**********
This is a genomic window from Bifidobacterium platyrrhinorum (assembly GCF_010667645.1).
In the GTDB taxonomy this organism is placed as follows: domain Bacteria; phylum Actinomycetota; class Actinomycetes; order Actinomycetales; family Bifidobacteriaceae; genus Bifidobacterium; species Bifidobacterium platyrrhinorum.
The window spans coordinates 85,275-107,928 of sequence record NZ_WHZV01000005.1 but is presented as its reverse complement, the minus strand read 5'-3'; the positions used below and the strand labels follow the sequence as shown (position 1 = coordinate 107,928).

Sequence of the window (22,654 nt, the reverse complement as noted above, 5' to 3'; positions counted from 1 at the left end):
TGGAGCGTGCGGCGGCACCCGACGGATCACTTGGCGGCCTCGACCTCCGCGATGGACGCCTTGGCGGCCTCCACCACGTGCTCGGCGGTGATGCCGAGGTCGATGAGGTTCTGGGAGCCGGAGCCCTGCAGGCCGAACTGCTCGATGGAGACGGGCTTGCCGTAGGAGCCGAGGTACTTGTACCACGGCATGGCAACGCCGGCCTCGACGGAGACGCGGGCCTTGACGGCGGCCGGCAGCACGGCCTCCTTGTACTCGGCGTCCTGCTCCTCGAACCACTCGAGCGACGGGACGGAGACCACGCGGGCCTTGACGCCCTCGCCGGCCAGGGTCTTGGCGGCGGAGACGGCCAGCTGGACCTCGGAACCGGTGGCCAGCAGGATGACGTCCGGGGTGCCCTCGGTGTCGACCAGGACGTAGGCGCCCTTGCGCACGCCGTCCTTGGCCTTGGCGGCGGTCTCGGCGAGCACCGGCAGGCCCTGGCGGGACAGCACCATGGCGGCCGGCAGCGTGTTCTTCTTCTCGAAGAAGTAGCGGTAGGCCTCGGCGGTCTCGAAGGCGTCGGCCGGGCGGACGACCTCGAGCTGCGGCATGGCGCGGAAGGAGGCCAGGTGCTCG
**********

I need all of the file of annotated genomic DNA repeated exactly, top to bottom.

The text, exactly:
This is a genomic window from Bifidobacterium platyrrhinorum (assembly GCF_010667645.1).
In the GTDB taxonomy this organism is placed as follows: domain Bacteria; phylum Actinomycetota; class Actinomycetes; order Actinomycetales; family Bifidobacteriaceae; genus Bifidobacterium; species Bifidobacterium platyrrhinorum.
The window spans coordinates 85,275-107,928 of sequence record NZ_WHZV01000005.1 but is presented as its reverse complement, the minus strand read 5'-3'; the positions used below and the strand labels follow the sequence as shown (position 1 = coordinate 107,928).

Sequence of the window (22,654 nt, the reverse complement as noted above, 5' to 3'; positions counted from 1 at the left end):
TGGAGCGTGCGGCGGCACCCGACGGATCACTTGGCGGCCTCGACCTCCGCGATGGACGCCTTGGCGGCCTCCACCACGTGCTCGGCGGTGATGCCGAGGTCGATGAGGTTCTGGGAGCCGGAGCCCTGCAGGCCGAACTGCTCGATGGAGACGGGCTTGCCGTAGGAGCCGAGGTACTTGTACCACGGCATGGCAACGCCGGCCTCGACGGAGACGCGGGCCTTGACGGCGGCCGGCAGCACGGCCTCCTTGTACTCGGCGTCCTGCTCCTCGAACCACTCGAGCGACGGGACGGAGACCACGCGGGCCTTGACGCCCTCGCCGGCCAGGGTCTTGGCGGCGGAGACGGCCAGCTGGACCTCGGAACCGGTGGCCAGCAGGATGACGTCCGGGGTGCCCTCGGTGTCGACCAGGACGTAGGCGCCCTTGCGCACGCCGTCCTTGGCCTTGGCGGCGGTCTCGGCGAGCACCGGCAGGCCCTGGCGGGACAGCACCATGGCGGCCGGCAGCGTGTTCTTCTTCTCGAAGAAGTAGCGGTAGGCCTCGGCGGTCTCGAAGGCGTCGGCCGGGCGGACGACCTCGAGCTGCGGCATGGCGCGGAAGGAGGCCAGGTGCTCG